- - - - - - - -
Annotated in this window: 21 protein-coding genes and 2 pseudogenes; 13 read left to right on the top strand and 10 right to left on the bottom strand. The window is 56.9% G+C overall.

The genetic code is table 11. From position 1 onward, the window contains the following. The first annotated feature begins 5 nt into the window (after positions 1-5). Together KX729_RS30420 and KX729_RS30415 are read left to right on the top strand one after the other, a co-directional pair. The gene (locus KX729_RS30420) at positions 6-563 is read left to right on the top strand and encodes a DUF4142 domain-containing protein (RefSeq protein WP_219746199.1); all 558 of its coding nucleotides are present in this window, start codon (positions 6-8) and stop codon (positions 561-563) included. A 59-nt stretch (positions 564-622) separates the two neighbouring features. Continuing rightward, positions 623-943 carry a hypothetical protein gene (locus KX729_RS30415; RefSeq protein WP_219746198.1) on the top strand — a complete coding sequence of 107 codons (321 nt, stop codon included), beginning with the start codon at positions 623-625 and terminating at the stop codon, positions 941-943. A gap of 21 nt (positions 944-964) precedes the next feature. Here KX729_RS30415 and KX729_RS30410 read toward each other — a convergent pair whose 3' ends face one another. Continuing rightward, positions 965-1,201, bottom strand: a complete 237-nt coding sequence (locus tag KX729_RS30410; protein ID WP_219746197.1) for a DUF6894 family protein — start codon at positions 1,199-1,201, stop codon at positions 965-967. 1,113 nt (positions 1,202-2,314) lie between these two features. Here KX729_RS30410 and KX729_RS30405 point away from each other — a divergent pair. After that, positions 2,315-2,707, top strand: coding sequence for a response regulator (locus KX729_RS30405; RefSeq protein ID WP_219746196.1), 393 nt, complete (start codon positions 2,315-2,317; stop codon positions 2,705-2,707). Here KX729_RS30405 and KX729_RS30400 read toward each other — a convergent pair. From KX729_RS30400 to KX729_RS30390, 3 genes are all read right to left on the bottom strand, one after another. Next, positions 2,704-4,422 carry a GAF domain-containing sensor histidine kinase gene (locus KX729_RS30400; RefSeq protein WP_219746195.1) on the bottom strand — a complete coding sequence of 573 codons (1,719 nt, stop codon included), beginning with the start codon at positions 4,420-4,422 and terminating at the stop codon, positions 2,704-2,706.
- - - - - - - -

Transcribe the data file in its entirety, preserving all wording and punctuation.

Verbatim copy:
Annotated in this window: 21 protein-coding genes and 2 pseudogenes; 13 read left to right on the top strand and 10 right to left on the bottom strand. The window is 56.9% G+C overall.

The genetic code is table 11. From position 1 onward, the window contains the following. The first annotated feature begins 5 nt into the window (after positions 1-5). Together KX729_RS30420 and KX729_RS30415 are read left to right on the top strand one after the other, a co-directional pair. The gene (locus KX729_RS30420) at positions 6-563 is read left to right on the top strand and encodes a DUF4142 domain-containing protein (RefSeq protein WP_219746199.1); all 558 of its coding nucleotides are present in this window, start codon (positions 6-8) and stop codon (positions 561-563) included. A 59-nt stretch (positions 564-622) separates the two neighbouring features. Continuing rightward, positions 623-943 carry a hypothetical protein gene (locus KX729_RS30415; RefSeq protein WP_219746198.1) on the top strand — a complete coding sequence of 107 codons (321 nt, stop codon included), beginning with the start codon at positions 623-625 and terminating at the stop codon, positions 941-943. A gap of 21 nt (positions 944-964) precedes the next feature. Here KX729_RS30415 and KX729_RS30410 read toward each other — a convergent pair whose 3' ends face one another. Continuing rightward, positions 965-1,201, bottom strand: a complete 237-nt coding sequence (locus tag KX729_RS30410; protein ID WP_219746197.1) for a DUF6894 family protein — start codon at positions 1,199-1,201, stop codon at positions 965-967. 1,113 nt (positions 1,202-2,314) lie between these two features. Here KX729_RS30410 and KX729_RS30405 point away from each other — a divergent pair. After that, positions 2,315-2,707, top strand: coding sequence for a response regulator (locus KX729_RS30405; RefSeq protein ID WP_219746196.1), 393 nt, complete (start codon positions 2,315-2,317; stop codon positions 2,705-2,707). Here KX729_RS30405 and KX729_RS30400 read toward each other — a convergent pair. From KX729_RS30400 to KX729_RS30390, 3 genes are all read right to left on the bottom strand, one after another. Next, positions 2,704-4,422 carry a GAF domain-containing sensor histidine kinase gene (locus KX729_RS30400; RefSeq protein WP_219746195.1) on the bottom strand — a complete coding sequence of 573 codons (1,719 nt, stop codon included), beginning with the start codon at positions 4,420-4,422 and terminating at the stop codon, positions 2,704-2,706.